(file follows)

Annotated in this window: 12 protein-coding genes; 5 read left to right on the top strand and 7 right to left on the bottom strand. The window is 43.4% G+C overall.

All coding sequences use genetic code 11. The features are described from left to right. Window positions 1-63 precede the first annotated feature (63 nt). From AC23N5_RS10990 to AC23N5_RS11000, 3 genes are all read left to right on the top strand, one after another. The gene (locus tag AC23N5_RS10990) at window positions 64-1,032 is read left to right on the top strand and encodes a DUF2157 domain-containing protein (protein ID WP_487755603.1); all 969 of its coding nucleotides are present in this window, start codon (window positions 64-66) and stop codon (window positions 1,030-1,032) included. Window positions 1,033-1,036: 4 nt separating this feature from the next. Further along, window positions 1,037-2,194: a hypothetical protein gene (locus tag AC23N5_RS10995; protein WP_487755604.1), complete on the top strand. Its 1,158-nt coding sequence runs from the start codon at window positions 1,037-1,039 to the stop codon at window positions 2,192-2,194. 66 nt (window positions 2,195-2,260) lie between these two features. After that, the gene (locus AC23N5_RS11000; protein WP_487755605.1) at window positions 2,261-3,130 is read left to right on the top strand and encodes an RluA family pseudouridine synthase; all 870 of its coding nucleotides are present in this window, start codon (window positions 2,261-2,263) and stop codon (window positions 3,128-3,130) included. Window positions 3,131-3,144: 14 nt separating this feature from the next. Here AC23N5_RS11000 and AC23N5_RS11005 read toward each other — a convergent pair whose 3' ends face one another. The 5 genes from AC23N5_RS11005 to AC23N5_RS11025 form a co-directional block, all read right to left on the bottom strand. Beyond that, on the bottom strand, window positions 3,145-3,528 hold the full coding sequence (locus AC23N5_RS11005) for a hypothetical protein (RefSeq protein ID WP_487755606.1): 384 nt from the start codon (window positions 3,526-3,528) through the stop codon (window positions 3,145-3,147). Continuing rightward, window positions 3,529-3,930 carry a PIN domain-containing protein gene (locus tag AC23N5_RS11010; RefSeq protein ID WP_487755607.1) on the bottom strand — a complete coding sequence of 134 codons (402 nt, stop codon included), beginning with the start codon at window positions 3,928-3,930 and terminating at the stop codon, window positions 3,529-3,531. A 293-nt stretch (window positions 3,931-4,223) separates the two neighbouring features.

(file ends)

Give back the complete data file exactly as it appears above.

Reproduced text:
Annotated in this window: 12 protein-coding genes; 5 read left to right on the top strand and 7 right to left on the bottom strand. The window is 43.4% G+C overall.

All coding sequences use genetic code 11. The features are described from left to right. Window positions 1-63 precede the first annotated feature (63 nt). From AC23N5_RS10990 to AC23N5_RS11000, 3 genes are all read left to right on the top strand, one after another. The gene (locus tag AC23N5_RS10990) at window positions 64-1,032 is read left to right on the top strand and encodes a DUF2157 domain-containing protein (protein ID WP_487755603.1); all 969 of its coding nucleotides are present in this window, start codon (window positions 64-66) and stop codon (window positions 1,030-1,032) included. Window positions 1,033-1,036: 4 nt separating this feature from the next. Further along, window positions 1,037-2,194: a hypothetical protein gene (locus tag AC23N5_RS10995; protein WP_487755604.1), complete on the top strand. Its 1,158-nt coding sequence runs from the start codon at window positions 1,037-1,039 to the stop codon at window positions 2,192-2,194. 66 nt (window positions 2,195-2,260) lie between these two features. After that, the gene (locus AC23N5_RS11000; protein WP_487755605.1) at window positions 2,261-3,130 is read left to right on the top strand and encodes an RluA family pseudouridine synthase; all 870 of its coding nucleotides are present in this window, start codon (window positions 2,261-2,263) and stop codon (window positions 3,128-3,130) included. Window positions 3,131-3,144: 14 nt separating this feature from the next. Here AC23N5_RS11000 and AC23N5_RS11005 read toward each other — a convergent pair whose 3' ends face one another. The 5 genes from AC23N5_RS11005 to AC23N5_RS11025 form a co-directional block, all read right to left on the bottom strand. Beyond that, on the bottom strand, window positions 3,145-3,528 hold the full coding sequence (locus AC23N5_RS11005) for a hypothetical protein (RefSeq protein ID WP_487755606.1): 384 nt from the start codon (window positions 3,526-3,528) through the stop codon (window positions 3,145-3,147). Continuing rightward, window positions 3,529-3,930 carry a PIN domain-containing protein gene (locus tag AC23N5_RS11010; RefSeq protein ID WP_487755607.1) on the bottom strand — a complete coding sequence of 134 codons (402 nt, stop codon included), beginning with the start codon at window positions 3,928-3,930 and terminating at the stop codon, window positions 3,529-3,531. A 293-nt stretch (window positions 3,931-4,223) separates the two neighbouring features.